A resurrection theme on the tomb of Duke Wilhelm V of Berg, St Lambertus, Düsseldorf (detail)
St Lambertus, Düsseldorf: The tomb of Duke Wilhelm V of Berg, called “The Rich Man”. Made from black marble and alabaster by Gerhard Scheben 1596-99. Below this tomb a vault was excavated, hosting various members of the House of Berg and their successors.
The epitaph of dean Philipp Dobereiner († 1576), a Mannerist piece of art, next to the big automatic clock which still works after four centuries. Frauenkirche Munich, choir chapel.
The Arch of Constantine (finished 315), Rome, Italy, next to the Colosseum.
The monument to Pope Alexander VII in St Peter’s basilica, Rome. This is one of the most famous papal monuments; it was created by the 80-year old Bernini in 1678, and even more spectacular than these lively sculptures (they represent the pope and various virtues) is the skeleton of Death which is partly covered by a heavy marble pall.
The monument to Gregory XIII by Camillo Rusconi (1723; details). The expressiveness and virtuosity of these sculptures have always amazed me.
The St Peter’s basilica is like a church of churches. Here we are looking at the altar of St Leo the Great (who was the first pope to be buried here) within the Our Lady of the Column Chapel. This altar also contains relics of Leo II, Leo III, Leo IV, and Gregory XIII. The altarpiece by Alessandro Algardi (1602-1625) depicts the confrontation between Leo the Great and Attila, king of the Huns, which eventually saved Rome from destruction.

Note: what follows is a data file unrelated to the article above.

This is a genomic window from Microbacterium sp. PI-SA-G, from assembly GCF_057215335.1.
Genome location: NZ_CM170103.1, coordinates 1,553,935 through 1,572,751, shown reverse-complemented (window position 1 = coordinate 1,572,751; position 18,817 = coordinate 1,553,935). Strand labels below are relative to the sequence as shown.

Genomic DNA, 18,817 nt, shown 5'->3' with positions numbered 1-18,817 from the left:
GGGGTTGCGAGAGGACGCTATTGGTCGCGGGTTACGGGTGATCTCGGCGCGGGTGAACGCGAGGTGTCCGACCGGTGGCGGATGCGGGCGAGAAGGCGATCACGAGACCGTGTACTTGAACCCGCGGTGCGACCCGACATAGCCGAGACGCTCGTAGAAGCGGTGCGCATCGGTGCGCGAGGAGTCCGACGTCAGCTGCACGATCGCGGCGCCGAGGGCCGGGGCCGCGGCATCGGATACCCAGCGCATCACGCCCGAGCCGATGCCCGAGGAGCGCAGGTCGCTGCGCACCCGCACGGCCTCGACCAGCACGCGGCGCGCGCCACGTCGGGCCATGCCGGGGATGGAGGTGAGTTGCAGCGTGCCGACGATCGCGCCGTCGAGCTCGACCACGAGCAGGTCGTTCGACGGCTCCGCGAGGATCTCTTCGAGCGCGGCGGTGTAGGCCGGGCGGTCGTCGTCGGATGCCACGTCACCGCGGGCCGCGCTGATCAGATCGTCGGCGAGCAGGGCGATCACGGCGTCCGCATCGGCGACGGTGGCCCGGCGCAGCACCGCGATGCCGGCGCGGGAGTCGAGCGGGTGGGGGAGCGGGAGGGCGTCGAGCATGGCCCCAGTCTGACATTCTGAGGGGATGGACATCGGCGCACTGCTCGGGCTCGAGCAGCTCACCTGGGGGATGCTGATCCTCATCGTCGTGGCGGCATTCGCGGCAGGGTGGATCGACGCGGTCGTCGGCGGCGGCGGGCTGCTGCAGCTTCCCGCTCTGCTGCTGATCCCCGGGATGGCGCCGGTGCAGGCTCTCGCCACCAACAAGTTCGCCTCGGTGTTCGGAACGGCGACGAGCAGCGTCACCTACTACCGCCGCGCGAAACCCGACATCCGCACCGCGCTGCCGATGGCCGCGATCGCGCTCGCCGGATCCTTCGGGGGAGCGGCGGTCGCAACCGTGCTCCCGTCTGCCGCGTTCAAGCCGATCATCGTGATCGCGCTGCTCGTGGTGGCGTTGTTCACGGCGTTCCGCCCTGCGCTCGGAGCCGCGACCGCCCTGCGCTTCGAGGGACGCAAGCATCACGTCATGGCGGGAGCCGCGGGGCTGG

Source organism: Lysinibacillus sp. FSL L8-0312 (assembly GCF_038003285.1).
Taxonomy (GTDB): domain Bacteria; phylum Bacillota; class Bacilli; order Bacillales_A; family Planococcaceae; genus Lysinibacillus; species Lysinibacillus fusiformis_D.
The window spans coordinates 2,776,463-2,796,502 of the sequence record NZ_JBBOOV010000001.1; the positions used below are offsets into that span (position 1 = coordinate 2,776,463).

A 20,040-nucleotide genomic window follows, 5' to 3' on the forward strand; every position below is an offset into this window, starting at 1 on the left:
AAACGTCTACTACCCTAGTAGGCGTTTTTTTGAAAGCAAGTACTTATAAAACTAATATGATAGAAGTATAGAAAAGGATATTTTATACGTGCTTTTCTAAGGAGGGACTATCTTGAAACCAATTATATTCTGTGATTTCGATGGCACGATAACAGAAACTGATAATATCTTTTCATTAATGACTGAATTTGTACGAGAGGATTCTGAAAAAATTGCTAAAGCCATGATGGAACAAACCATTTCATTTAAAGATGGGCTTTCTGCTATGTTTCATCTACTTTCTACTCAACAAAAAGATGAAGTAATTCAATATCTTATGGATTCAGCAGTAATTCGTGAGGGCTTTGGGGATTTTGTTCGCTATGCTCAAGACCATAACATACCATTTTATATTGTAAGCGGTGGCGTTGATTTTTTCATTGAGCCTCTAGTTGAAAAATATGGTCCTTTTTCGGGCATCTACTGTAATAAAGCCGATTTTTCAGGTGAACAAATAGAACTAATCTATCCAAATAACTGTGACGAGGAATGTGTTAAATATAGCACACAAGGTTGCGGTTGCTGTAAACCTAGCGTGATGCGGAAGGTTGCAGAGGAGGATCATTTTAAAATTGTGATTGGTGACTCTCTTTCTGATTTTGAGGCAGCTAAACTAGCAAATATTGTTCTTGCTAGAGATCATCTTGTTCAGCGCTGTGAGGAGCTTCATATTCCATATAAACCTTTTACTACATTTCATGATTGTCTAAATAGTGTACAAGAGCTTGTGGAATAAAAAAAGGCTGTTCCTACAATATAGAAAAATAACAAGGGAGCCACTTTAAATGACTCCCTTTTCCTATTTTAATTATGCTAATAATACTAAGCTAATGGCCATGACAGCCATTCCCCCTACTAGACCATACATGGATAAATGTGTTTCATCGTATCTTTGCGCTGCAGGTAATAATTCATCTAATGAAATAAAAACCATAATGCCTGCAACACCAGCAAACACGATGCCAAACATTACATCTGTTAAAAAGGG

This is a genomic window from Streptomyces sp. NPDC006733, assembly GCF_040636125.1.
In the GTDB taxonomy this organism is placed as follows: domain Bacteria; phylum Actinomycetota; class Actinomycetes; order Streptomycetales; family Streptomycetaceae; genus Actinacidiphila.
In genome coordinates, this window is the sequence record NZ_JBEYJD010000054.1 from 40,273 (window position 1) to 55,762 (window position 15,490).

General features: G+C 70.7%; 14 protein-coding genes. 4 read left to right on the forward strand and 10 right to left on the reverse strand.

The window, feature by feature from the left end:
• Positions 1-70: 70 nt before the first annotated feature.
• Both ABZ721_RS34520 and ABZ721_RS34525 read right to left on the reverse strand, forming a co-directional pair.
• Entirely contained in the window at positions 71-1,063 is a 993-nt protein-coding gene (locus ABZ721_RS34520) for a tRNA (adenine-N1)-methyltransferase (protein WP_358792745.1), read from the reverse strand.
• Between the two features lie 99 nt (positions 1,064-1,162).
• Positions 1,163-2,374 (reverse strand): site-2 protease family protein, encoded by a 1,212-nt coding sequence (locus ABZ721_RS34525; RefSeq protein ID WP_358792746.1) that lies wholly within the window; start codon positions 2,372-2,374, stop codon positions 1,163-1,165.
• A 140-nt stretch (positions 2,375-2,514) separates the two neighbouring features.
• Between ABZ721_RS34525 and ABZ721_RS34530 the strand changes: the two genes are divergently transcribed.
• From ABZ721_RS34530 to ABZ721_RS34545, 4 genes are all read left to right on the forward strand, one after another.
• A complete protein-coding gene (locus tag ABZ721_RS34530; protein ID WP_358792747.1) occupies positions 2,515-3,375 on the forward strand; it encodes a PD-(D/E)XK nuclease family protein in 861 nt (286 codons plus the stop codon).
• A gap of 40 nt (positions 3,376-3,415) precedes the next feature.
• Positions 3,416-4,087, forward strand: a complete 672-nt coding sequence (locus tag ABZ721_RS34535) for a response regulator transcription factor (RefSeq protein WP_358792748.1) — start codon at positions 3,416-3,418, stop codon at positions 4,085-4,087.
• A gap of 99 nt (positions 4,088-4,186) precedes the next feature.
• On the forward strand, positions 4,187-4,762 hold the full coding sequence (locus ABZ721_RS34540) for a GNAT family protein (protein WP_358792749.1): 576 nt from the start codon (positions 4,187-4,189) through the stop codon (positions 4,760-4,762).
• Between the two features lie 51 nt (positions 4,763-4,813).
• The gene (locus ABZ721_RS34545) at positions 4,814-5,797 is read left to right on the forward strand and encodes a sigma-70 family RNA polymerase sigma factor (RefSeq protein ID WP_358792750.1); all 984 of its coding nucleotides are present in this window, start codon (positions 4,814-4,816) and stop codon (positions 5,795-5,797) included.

The official list of popes. And official means official: this list - a big marble plate - can be seen on a wall in St Peter’s, Vatican City. There’s only one restriction: “in hac basilica sepulti” means it’s the list of popes laid to rest in St Peter’s. It’s a list of great men and little minds, tightly packed. A list of saints here and criminals there. The history of popes is a history of both human greatness and complete failure.
Some interesting details: the gaps between 199 and 461, and between 1303 and 1389. Popes in late antiquity were often buried in catacombes (persecution of Christians), canonized (their relics were distributed among various parishes), or buried elsewhere. The second gap in the 14th century was the time of Avignon Papacy, when the popes were under influence of the French king, residing in the papal palace in Avignon.
(The point of time this picture was taken was 2004, thus the list is ending with John Paul I.)